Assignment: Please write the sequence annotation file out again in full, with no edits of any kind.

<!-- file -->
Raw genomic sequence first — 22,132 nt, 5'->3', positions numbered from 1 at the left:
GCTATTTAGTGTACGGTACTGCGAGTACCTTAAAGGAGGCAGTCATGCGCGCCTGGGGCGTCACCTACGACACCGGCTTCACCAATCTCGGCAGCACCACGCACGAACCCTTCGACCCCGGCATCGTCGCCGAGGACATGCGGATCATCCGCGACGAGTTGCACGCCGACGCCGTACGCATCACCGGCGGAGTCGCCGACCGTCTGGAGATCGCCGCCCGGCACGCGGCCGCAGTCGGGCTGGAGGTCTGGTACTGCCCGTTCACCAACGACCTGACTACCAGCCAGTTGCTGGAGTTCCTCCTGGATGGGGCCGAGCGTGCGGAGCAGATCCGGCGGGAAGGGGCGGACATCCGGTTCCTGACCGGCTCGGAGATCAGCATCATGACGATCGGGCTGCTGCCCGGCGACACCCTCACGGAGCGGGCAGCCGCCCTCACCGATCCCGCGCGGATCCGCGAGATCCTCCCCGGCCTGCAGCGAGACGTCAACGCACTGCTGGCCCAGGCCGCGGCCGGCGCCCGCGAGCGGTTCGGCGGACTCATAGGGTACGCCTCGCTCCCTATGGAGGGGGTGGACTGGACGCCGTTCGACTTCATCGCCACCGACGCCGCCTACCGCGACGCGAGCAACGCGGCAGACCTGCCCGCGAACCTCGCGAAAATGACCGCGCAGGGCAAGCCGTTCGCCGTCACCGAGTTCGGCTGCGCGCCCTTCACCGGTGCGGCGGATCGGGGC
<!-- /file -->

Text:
Raw genomic sequence first — 22,132 nt, 5'->3', positions numbered from 1 at the left:
GCTATTTAGTGTACGGTACTGCGAGTACCTTAAAGGAGGCAGTCATGCGCGCCTGGGGCGTCACCTACGACACCGGCTTCACCAATCTCGGCAGCACCACGCACGAACCCTTCGACCCCGGCATCGTCGCCGAGGACATGCGGATCATCCGCGACGAGTTGCACGCCGACGCCGTACGCATCACCGGCGGAGTCGCCGACCGTCTGGAGATCGCCGCCCGGCACGCGGCCGCAGTCGGGCTGGAGGTCTGGTACTGCCCGTTCACCAACGACCTGACTACCAGCCAGTTGCTGGAGTTCCTCCTGGATGGGGCCGAGCGTGCGGAGCAGATCCGGCGGGAAGGGGCGGACATCCGGTTCCTGACCGGCTCGGAGATCAGCATCATGACGATCGGGCTGCTGCCCGGCGACACCCTCACGGAGCGGGCAGCCGCCCTCACCGATCCCGCGCGGATCCGCGAGATCCTCCCCGGCCTGCAGCGAGACGTCAACGCACTGCTGGCCCAGGCCGCGGCCGGCGCCCGCGAGCGGTTCGGCGGACTCATAGGGTACGCCTCGCTCCCTATGGAGGGGGTGGACTGGACGCCGTTCGACTTCATCGCCACCGACGCCGCCTACCGCGACGCGAGCAACGCGGCAGACCTGCCCGCGAACCTCGCGAAAATGACCGCGCAGGGCAAGCCGTTCGCCGTCACCGAGTTCGGCTGCGCGCCCTTCACCGGTGCGGCGGATCGGGGC